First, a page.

Copyright Bill Westheimer 2009
An emotional trigger is when one experiences an event or in the presence of an object, there is an immediate recall of memories of past events and related emotions. Triggers can be diverse, such as a whiff of a particular perfume may recall visits with a favorite Aunt or perhaps the first dance with a future spouse. The trigger may also recall a traumatic event or a last conversation, and for some, the intensity of the memories may even allow someone to recall the touch, smell and background noises. I swear that when I think of my grandparent’s home in Western Pennsylvania, I can smell the faint scent of coal dust that seems to linger in that region.
Bill Westheimer’s book Momento strives to capture the collected memories associated with an object, in particular cameras, that have been kept as mementos. He couples a specific camera with the story of an associated memory. An undercurrent to this book is the reason why we keep mementos, for the associated memories that we hope to hold and treasure.
For many, the camera is the equipment that we might actual use to create specific memories, the photographic documentation of a person or a place. I do not think that many think of the camera as an memento object to be treasured, save one, the photographer behind the camera. Nevertheless, almost any object can carry with it a memory for its save-keeper. And sometimes those objects and related memories are passed along, with the memories perhaps becoming stronger, perhaps weaker and many times changing specificily with whom it now resides.
Like a lot of momentos, these cameras have been difficult to give up, trade in, sell or give away, as the strong pull of the associated memories appear to be too strong. As an example, Bill shares his personal memories that his collection of camera is associated with memories of his father and grandfather, as well as of events related to his decision to persue photography and his subsequent photographic projects.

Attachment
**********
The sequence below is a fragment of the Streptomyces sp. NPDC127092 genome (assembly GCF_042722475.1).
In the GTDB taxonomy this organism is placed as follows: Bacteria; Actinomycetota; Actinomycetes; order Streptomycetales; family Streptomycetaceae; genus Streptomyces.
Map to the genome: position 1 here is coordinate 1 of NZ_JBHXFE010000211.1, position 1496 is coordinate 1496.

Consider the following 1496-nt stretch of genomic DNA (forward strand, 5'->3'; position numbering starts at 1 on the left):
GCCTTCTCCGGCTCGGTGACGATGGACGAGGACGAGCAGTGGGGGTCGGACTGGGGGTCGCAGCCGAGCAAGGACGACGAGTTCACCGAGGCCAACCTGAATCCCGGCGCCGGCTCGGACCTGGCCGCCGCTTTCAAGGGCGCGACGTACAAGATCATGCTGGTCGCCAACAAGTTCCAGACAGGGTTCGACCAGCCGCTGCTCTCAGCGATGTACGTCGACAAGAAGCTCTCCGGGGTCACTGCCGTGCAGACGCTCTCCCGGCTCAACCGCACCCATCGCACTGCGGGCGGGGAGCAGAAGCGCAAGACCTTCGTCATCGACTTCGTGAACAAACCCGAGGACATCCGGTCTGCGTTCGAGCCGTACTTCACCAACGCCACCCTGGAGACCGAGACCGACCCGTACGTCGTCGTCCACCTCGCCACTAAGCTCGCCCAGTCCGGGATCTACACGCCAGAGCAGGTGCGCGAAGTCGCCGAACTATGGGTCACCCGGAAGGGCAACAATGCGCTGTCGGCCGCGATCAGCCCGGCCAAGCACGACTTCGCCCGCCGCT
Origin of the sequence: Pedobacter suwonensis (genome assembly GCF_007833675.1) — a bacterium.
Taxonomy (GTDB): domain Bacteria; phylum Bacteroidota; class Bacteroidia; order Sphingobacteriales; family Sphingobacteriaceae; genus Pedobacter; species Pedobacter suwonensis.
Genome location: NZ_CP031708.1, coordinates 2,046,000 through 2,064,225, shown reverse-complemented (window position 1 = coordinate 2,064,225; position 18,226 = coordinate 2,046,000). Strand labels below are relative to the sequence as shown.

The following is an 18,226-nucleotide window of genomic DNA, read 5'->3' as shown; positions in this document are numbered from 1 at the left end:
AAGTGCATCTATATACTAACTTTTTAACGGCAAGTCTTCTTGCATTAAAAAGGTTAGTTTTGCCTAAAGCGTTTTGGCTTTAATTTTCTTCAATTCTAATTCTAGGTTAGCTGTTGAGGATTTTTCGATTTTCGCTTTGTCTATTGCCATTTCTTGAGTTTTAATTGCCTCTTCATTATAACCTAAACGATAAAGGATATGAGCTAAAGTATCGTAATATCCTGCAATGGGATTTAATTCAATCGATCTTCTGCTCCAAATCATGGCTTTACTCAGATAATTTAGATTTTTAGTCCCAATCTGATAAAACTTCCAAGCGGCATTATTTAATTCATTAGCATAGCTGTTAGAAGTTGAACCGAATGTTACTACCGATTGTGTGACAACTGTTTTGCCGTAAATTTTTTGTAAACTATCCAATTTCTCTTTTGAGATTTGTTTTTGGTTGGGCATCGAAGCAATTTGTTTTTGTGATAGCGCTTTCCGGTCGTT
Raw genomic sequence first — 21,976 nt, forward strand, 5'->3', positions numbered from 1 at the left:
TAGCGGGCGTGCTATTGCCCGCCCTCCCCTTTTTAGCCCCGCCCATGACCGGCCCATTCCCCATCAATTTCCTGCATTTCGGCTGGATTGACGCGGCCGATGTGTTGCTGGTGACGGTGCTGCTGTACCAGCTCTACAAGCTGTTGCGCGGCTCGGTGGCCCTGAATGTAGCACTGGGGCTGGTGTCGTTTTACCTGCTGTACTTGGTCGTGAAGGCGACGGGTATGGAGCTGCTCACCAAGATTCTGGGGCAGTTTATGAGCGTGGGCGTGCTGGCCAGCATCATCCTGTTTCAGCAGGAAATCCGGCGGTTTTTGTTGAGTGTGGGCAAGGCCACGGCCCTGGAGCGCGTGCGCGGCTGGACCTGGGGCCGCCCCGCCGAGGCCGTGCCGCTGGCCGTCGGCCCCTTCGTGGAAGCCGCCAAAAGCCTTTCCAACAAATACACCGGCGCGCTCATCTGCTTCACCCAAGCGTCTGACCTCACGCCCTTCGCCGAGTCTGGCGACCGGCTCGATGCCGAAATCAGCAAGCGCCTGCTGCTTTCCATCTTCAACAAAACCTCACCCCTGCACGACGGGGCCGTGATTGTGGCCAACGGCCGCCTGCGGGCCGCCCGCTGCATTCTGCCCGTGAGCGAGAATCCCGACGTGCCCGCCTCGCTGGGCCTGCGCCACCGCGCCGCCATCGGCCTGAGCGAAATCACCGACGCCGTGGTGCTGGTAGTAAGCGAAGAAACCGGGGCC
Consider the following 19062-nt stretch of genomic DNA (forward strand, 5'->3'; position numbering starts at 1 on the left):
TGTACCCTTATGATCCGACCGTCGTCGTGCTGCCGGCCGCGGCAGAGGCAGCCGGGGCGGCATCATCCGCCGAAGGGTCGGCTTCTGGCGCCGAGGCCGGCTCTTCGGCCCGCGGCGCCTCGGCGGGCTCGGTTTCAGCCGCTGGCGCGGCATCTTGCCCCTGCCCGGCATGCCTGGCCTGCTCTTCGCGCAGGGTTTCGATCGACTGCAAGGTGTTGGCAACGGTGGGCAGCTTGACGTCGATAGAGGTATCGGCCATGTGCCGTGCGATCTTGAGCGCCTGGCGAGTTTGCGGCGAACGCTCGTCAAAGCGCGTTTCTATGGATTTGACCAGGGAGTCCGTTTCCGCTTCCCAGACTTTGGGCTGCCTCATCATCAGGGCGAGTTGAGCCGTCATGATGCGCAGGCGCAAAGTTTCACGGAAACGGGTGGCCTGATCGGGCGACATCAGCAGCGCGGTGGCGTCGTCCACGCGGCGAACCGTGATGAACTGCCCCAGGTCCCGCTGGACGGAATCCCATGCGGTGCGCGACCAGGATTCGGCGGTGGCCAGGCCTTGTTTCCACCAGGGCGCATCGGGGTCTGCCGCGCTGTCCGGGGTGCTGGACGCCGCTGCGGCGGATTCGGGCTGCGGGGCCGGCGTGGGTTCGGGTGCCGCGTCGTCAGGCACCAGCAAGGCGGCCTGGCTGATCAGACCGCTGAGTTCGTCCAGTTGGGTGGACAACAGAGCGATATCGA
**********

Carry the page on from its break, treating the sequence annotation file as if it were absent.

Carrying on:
The camera may be a keepsake from a favorite relative, perhaps from one that they had not know well, but they may use this momento to dream about where it might have been, what it might have seen, and to know that it was in a special persons hands. For some photographers, these camera momento’s are links to a past experience, such as although they may now be full digital, the film camera brings back the smell of film developer and fixer of darkroom days long past.
I have enjoyed these stories and find myself recalling past memories with my own closet respository of cameras which sometimes haunt me with their close presence, but no longer in active use. I have my own Nikkormat, Canon FT, Palorid SX-70, Instamatic and twin lens reflex (620 format) cameras stories that silently whispered to me as I paged through this book. And more recently the stories of why my Minolta one degree spot meter is totally unusable, with the prism permanently dislodged and out of alignment from the last time I inadvertently dropped it, and my other film cameras which sit silently on the shelf. Similar to Jay Maisel’s story about his iPan CrazyCam, that although he has not used this film camera for the last seven years, that “like everything in my life, it’s on my list”.
The accompanying camera photographs were created by Bill using a collodion wet plate (black and white) negatives with an 8 x 10 view camera. A process that pre-dates most of the cameras photographed, that leaves a somewhat trademark of mottling within the image and the wet plate holder shadows framing the image. This provides an interesting contrast of the old process documenting the relatively new camera equipment. The cameras as a still life object has not become a cliche like a vase of lilies, sea shells or perhaps a pepper.
One issue that I have with this book is that what appears to be an attempt to create a larger variety of shapes to avoid a static sameness, some of the photographs are displayed inverted on the page. The placement of the inverted shadows creates an unsatisfactory tension in relation to the memories being shared. Similarly, how the object fills or is truncated by the framing of the pictorial edges, also increases the feeling of tension. It is though the photographic images and the layout design were completed independent of the book’s intent, which I feel to be the warm and fond memories that are related to an object and to be “comfort food” for photographers. The depiction of the object does not feel related to the object’s own story.
I did enjoy the shared stories and how the many of the photographs triggered my own memories while I was paging through this stiffcover book. Also to note that this book has a glued in spine typically of a print on demand perfect bound book, and the printing does take full advantage of a full black & white tonal scale.
Best regards, Douglas Stockdale